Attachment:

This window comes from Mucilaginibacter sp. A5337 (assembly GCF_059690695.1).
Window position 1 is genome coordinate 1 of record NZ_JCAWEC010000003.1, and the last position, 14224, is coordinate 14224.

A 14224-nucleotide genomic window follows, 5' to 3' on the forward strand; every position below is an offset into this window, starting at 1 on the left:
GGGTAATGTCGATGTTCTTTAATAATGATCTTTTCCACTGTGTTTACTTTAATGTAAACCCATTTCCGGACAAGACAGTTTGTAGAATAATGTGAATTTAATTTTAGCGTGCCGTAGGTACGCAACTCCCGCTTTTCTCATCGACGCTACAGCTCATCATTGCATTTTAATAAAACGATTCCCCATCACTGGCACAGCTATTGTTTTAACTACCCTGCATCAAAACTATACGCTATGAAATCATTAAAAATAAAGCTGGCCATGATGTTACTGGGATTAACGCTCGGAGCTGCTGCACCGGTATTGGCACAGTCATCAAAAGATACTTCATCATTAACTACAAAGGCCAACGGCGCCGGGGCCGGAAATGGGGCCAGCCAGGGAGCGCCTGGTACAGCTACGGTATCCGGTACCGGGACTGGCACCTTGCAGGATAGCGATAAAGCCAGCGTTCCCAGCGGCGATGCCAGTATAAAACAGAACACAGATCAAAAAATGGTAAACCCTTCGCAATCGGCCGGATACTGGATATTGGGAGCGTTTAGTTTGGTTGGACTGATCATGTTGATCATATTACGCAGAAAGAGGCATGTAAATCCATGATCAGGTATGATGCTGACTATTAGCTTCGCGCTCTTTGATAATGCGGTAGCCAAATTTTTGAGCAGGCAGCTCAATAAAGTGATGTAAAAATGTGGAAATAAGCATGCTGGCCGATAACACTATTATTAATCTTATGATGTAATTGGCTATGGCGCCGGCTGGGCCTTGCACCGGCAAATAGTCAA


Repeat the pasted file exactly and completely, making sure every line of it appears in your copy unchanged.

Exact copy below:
This window comes from Mucilaginibacter sp. A5337 (assembly GCF_059690695.1).
Window position 1 is genome coordinate 1 of record NZ_JCAWEC010000003.1, and the last position, 14224, is coordinate 14224.

A 14224-nucleotide genomic window follows, 5' to 3' on the forward strand; every position below is an offset into this window, starting at 1 on the left:
GGGTAATGTCGATGTTCTTTAATAATGATCTTTTCCACTGTGTTTACTTTAATGTAAACCCATTTCCGGACAAGACAGTTTGTAGAATAATGTGAATTTAATTTTAGCGTGCCGTAGGTACGCAACTCCCGCTTTTCTCATCGACGCTACAGCTCATCATTGCATTTTAATAAAACGATTCCCCATCACTGGCACAGCTATTGTTTTAACTACCCTGCATCAAAACTATACGCTATGAAATCATTAAAAATAAAGCTGGCCATGATGTTACTGGGATTAACGCTCGGAGCTGCTGCACCGGTATTGGCACAGTCATCAAAAGATACTTCATCATTAACTACAAAGGCCAACGGCGCCGGGGCCGGAAATGGGGCCAGCCAGGGAGCGCCTGGTACAGCTACGGTATCCGGTACCGGGACTGGCACCTTGCAGGATAGCGATAAAGCCAGCGTTCCCAGCGGCGATGCCAGTATAAAACAGAACACAGATCAAAAAATGGTAAACCCTTCGCAATCGGCCGGATACTGGATATTGGGAGCGTTTAGTTTGGTTGGACTGATCATGTTGATCATATTACGCAGAAAGAGGCATGTAAATCCATGATCAGGTATGATGCTGACTATTAGCTTCGCGCTCTTTGATAATGCGGTAGCCAAATTTTTGAGCAGGCAGCTCAATAAAGTGATGTAAAAATGTGGAAATAAGCATGCTGGCCGATAACACTATTATTAATCTTATGATGTAATTGGCTATGGCGCCGGCTGGGCCTTGCACCGGCAAATAGTCAA